So bad one suspects that English is not the authorial team's first language--missing words here, extraneous words there, poor grammar throughout, wrong tense, typos; always annoying and occasionally unintelligible. Provided examples of code sometimes refer to different databases, tables, etc. from that in the surrounding text, which can be confusing. Numerous errors, e.g. Chapter 1 self-test question 9 (p.25) is wrong; Table in Chapter 3 (p.89) contradicts Chapter 2 Self-test answer to question 3 (p.79), as well as being wrong according to Microsoft. If you know your SQL you can spot many of the errors, but beginners might find it confusing if not misleading, e.g. on p.347 the term 'SINGLE_BLOG' occurs twice; will a novice know the correct term is 'SINGLE_BLOB'? An example on p.346 referencing Microsoft sample DBs errors due to existence of XML data type columns (to be fair, the example is within the text and not for practice; incidentally one resolves the error by using CAST to convert data types within the SELECT query--see Pinal Dave's blog on the subject).

All in all, a shoddy and unprofessional work. That said, by troubleshooting the book's various errors, one possibly learns more SQL than from a more competently written book.

The MS Press book by Mike Hotek is better (even with his odd idea that one can use Windows 2003 Standard Edition to cluster).
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6 of 7 people found the following review helpful By Andy Hogg on 2 Oct. 2010
Format: Paperback
It is extremely disappointing that this book contains so many awful technical errors.

A few examples:-

Page 89 - Table 3.1 lists the number of supported instances per edition.
According to the table Standard Edition supports up to 50 instances.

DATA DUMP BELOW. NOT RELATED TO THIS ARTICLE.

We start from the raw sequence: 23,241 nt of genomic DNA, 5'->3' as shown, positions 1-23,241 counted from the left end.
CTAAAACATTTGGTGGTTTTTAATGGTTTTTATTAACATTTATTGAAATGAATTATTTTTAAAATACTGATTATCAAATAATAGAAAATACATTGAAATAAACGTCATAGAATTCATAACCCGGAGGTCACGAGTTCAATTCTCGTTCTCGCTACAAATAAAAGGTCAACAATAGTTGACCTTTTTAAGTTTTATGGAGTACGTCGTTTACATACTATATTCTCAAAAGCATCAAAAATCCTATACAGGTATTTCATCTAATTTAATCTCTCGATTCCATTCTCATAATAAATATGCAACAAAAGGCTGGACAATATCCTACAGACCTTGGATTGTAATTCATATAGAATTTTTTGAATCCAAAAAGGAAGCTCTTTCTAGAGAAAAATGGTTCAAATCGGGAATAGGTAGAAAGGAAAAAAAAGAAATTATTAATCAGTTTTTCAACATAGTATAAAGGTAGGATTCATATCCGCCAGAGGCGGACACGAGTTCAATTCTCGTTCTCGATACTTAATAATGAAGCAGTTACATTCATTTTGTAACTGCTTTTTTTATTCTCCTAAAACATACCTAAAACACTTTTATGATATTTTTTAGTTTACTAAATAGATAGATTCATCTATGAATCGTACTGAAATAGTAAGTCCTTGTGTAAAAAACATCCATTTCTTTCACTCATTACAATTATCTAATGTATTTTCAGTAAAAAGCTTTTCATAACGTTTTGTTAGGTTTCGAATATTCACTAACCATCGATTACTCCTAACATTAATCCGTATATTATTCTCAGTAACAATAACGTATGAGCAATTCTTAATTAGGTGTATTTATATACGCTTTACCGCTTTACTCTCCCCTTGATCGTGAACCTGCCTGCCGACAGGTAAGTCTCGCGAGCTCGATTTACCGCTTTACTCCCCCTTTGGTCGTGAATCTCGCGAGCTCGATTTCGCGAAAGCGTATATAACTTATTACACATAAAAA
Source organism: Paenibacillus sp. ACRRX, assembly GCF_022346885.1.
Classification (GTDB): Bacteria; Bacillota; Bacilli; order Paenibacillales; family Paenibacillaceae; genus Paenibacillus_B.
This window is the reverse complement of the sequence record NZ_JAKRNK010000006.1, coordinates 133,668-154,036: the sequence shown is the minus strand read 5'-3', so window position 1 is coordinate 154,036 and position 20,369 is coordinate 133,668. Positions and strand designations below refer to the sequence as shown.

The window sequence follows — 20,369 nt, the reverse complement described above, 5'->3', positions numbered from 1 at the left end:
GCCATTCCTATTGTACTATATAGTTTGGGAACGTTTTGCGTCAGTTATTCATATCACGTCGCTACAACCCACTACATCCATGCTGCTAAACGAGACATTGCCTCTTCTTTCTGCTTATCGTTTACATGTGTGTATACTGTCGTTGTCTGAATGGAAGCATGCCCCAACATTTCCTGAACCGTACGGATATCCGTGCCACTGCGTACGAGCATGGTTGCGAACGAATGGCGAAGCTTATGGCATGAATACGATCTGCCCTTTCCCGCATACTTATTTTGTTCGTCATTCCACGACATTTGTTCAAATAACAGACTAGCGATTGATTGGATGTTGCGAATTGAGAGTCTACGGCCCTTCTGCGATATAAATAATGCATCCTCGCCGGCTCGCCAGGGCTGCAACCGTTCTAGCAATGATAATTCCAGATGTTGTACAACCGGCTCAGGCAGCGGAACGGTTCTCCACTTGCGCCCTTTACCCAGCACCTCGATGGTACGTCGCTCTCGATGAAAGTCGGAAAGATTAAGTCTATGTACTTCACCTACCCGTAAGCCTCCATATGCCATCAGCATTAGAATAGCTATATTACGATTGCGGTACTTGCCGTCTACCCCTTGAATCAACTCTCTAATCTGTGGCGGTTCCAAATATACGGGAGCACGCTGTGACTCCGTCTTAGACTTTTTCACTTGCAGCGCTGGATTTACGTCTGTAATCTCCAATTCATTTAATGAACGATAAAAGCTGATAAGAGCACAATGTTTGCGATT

This is incorrect.
A quick check on Microsoft's web-site confirms that Standard Edition supports a maximum of 16 instances.

Page 237 - Question 7 asks how to configure an SISS installation in conjunction with a named instance. The answer is given as via the MSDtsConfig.ini.xml file.

This is incorrect. The configuration file for SSIS is actually MSDtsSrvr.ini.xml.

Page 446 - States "If you are using named instances and are not able to connect to them, check that the SQL Service Broker is up and running. The SQL Service Broker is used to inform the client machine which TCP port number to connect to in order to access the named instance. The SQL Service Broker is accessed on UDP port 1434...."

This is incorrect and will completely confuse anyone trying to learn the subject matter.
The SQL Server BROWSER service is what is being described here. The SQL Service BROKER is a completely different animal responsible for asynchronous message delivery, and has absolutely nothing to do with arbitrating port numbers between clients and named instances, and it does not use UDP port 1434.

For a group of authors to write a technical volume with so many inaccuracies is bad enough.
But to write a study guide which will actually be used as a reference work by aspiring test-takers, who will be attempting to memorise all these "facts" is shameful.

Syngress (the publisher) do not publish an errata page on their web site.
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Format: Paperback
I passed the exam and parts (!) of this book were a good guideline to give an idea what I would be tested on.

But: If you want to pass the exam do NOT solely rely on this book! You will definitely need additional resources (like training exams) or you will fail.

Pros:
* Many chapters are very focused, give a good overview of the functionality of SQL Server 2008
* Gives good idea of the basics
* The authors clearly had the testing candidate's interests in mind

Cons:
* Some chapters are a joke (bad English, lots of Errors)
* Overall quality of content is varying from chapter to chapter (multiple authors)
* Self-tests at the end of each chapter do not come with explanations (these can be downloaded from the publisher's site but still annoying)

Overall: Get it if you want a general idea about what you need to know for the exam. That's all it does.